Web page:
Part of staying calm is avoiding rash moves that can result in accidents. Especially in heavy traffic, drivers can become impatient and suddenly cut in front of another vehicle or speed up to get through a light before it changes. They may take corners too quickly or fail to check for traffic around them when they wish to change lanes. These kinds of rash moves can cause accidents or at least frustrate the other road users nearby.  

The second step in recovering from a situation in which the wheels go off the road, according to the Government of Ontario’s Driver’s Handbook, is to get a firm grip on the steering wheel. Drivers should still be able to move their hands on the wheel so that they can make turns or signal if necessary. However, they should grip the steering wheel firmly enough to control the direction of the vehicle without being concerned that it might move into the path of other traffic.

Next, drivers should release the accelerator to let the vehicle slow down gradually. Although many drivers might instinctively step on the brake pedal, this is not a good idea at this point as it can cause the vehicle to spin out of control. If necessary, drivers can press lightly on the brake pedal to slow down, but it is best to avoid anything very sudden or quick.

With the vehicle under control, drivers can steer back onto the pavement. In many cases, this can be a fairly smooth transition, but roads may sometimes have a ridge at the side that the wheels must get over. The kinds of ridges that are found at the sides of certain highways may be small enough to cause few problems, but drivers should be aware of the danger of losing control of the vehicle at this point.

Overcompensation in Steering

Overcompensation in steering is another potential problem. When they turn the steering wheel to direct the vehicle back to the road, some drivers may accidentally steer too far to the other side and potentially move into oncoming traffic. However, being prepared for this possibility will help drivers adjust the steering wheel as they go along so that they can avoid causing problems for other drivers.

Watching for traffic is an important part of returning to the road after a wheel has lost its grip on the pavement. In the time that a driver has taken to slow down and return the wheels to the road, another vehicle may have come up from behind. Drivers should be sure to check the road around them to be sure that there is still enough room for them in the lane. If not, they may wish to pull off the road entirely and wait until a sufficient space opens up.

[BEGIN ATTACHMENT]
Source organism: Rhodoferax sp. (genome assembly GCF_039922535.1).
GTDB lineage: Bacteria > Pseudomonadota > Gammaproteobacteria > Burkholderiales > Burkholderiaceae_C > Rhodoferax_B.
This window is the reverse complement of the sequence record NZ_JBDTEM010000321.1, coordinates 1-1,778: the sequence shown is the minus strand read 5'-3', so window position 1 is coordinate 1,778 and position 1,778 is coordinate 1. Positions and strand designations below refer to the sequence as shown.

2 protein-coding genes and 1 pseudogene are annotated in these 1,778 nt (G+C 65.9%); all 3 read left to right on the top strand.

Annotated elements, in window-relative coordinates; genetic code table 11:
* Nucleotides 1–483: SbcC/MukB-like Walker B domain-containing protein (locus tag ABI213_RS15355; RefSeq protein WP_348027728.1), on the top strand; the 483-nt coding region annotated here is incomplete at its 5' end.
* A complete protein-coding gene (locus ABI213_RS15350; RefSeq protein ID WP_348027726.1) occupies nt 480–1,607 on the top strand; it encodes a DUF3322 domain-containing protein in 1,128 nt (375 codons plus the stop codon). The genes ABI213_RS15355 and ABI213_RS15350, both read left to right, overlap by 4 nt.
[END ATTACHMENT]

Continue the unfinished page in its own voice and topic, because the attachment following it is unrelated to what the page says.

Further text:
Once all wheels are back on the pavement, drivers should be sure to return the steering wheel to the correct position. That way, the vehicle will move straight ahead rather than possibly going off the road again. Once the vehicle is moving in the right direction and the wheels are safely on the pavement, the driver can begin to accelerate again.      

Getting the wheels back on the road can be much easier in some situations than in others. If the road has a paved shoulder, for example, getting back into the lane is a simple matter of turning the wheel slightly. If the wheels have gone onto a soft shoulder, however, the technique might be somewhat more complicated and difficult.

Getting Back from a Soft Shoulder

As the Saskatchewan Driver’s Handbook explains, the procedure for a vehicle that has gone off the road onto a soft shoulder is to steer straight while gradually slowing down. Once the vehicle is moving slowly enough, it may be possible to steer back onto the road. If the vehicle goes into a ditch, the driver should not try to get back onto the road too early, as this may cause the vehicle to roll over.

The best idea when a vehicle is sliding off the road is to steer straight into the ditch and then to back out if possible once the vehicle has stopped. It may be necessary to call a tow truck, but that option is safer than abruptly trying to steer back onto the road and possibly losing control.

Regaining control of a vehicle after its wheels have gone off the road can be challenging, but using the right techniques can help drivers to keep their vehicles under control and to stay safe on the road. Whether they have to deal with adverse weather, soft road shoulders or any other variables, being prepared to take action is important. Serious accidents can happen when the wheels of a vehicle go off the road. With preparation and care, drivers can avoid this problem.